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Business development 2 November 2017
Five Instagram fails to avoid as a small business owner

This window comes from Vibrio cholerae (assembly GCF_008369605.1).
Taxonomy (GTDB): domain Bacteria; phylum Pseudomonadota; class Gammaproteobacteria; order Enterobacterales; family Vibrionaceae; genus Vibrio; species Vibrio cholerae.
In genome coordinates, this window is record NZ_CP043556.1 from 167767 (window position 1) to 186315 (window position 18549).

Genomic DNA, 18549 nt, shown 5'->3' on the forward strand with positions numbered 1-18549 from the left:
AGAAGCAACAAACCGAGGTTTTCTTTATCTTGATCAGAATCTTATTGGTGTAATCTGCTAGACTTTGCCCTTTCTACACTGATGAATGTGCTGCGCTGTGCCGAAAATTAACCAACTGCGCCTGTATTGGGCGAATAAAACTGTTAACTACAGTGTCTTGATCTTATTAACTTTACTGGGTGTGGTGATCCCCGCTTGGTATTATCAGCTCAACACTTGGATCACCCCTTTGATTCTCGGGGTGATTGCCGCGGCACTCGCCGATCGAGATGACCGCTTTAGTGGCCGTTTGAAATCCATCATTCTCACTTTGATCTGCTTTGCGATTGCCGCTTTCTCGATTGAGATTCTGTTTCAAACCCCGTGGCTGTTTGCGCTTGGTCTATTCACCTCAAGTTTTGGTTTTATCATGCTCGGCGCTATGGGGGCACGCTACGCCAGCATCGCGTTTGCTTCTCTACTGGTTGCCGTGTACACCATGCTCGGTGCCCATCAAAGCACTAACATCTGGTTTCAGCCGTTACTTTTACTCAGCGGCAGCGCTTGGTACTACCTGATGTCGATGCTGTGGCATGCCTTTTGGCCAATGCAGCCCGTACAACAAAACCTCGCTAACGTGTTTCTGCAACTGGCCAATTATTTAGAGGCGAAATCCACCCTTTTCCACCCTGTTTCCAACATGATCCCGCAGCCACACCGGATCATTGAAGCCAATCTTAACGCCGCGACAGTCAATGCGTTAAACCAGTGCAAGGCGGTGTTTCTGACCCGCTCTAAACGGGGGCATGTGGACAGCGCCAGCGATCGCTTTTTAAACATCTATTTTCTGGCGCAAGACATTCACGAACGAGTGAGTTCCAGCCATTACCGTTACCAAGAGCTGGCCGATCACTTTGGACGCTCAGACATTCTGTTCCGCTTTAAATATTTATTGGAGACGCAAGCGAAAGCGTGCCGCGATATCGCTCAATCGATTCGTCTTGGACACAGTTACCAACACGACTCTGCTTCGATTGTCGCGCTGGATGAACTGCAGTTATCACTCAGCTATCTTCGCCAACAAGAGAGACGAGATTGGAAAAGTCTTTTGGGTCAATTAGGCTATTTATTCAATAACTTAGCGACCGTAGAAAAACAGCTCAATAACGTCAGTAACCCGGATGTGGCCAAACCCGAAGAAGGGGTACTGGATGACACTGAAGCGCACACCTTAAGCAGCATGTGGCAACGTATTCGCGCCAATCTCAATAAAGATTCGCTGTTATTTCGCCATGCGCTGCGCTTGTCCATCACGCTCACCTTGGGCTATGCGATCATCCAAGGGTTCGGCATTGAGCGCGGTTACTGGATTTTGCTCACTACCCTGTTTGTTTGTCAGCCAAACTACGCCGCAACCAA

From too many hashtags to grainy and blurry pictures, here are five Instagram faux-pas your small business absolutely needs to avoid. According to social insight executive at HopperHQ, Aminur Rashid, it?s time for small businesses to double check their Instagram practices to make sure they?re getting the best results. (1) Posting at random times A ?throw things at the wall and see what sticks? strategy will not get you far on Instagram. Posting pictures at random times is the best way to lower engagement and stop your following from growing. Nor should you simply upload a picture during the general peak hours of Instagram. Due to the new algorithm changing the traditional chronological order of Instagram feeds, photos are now ordered based upon users? likes, the accounts they interacted with most, as well as the best performing posts, rather than those that were recently posted. So, how do you choose the best time to post on Instagram? Luckily, Instagram has launched a hidden feature helping you better calculate your timings and massively boost engagement. It?s called Instagram Analytics, it?s free, and it provides you with essential data for planning and scheduling your posts at the right times. To make things easier for small businesses, an automated scheduling tool can schedule your content in advance, so your posts can be posted efficiently. (2) Going hashtag crazy Using too many hashtags can make your post look sloppy and ?spammy?. However, that doesn?t mean you should not take advantage of all 30 hashtags Instagram allows per post. The trick is to use a few hashtags to highlight some words of your caption and then separate the other hashtags, by hiding them beneath dots and line breaks, in a second comment. This way your followers won?t be distracted by loads of hashtags, as your comment will show up with only three dots instead of the whole block of text. Three small businesses making a killing through Instagram marketing (3) Being self-obsessed Take out a piece of paper and mark down your last ten Instagram posts. Who are the photos about? If the answer is mainly yourself or your products, it may be time to have a rethink on your strategy. It is perfectly okay to show the great things your brand is offering, but make sure you keep these kinds of posts to a minimum. Your content should instead be entertaining, educational, motivational or funny. Providing value 99 per cent of the time will ensure you attract more followers, and keep them coming back for more. (4) Sharing low-quality photos Stop blaming your phone?s camera for those horribly grainy pictures and, most importantly, stop sharing them on your feed. Instagram is all about visuals. If you post low-quality photos, don?t be surprised when you see your follower count drop. If you?re out of ideas for Instagram-worthy pictures, why not find cool stock photos, or give your fans the chance to show off by simply ?re-gramming? their photos. Start by monitoring the posts people have tagged you in or create a unique hashtag for content submissions. Don?t forget to @-mention the original poster when you re-post his or her picture. (5) Not engaging with your followers The size of your audience doesn?t matter if no one is paying attention. And, if no one is paying attention, it?s probably because you aren?t either! Unless you?re David Beckham and have 36 million Instagram followers, you can?t always expect fans to strike up the conversation and engage with your content. If you want to build a buzz around your channel, you are the one that has to drive it. Interacting with your audience is essential to maintaining a loyal following. Listen to what your followers have to say and always respond to their comments and questions. You can also invite them to engage with your posts by turning your caption into a question. Aminur Rashid is Social Insight Executive at HopperHQ, an automated scheduling?tool for Instagram users.? Using Instagram as a marketing tool ? because a picture tells a thousand words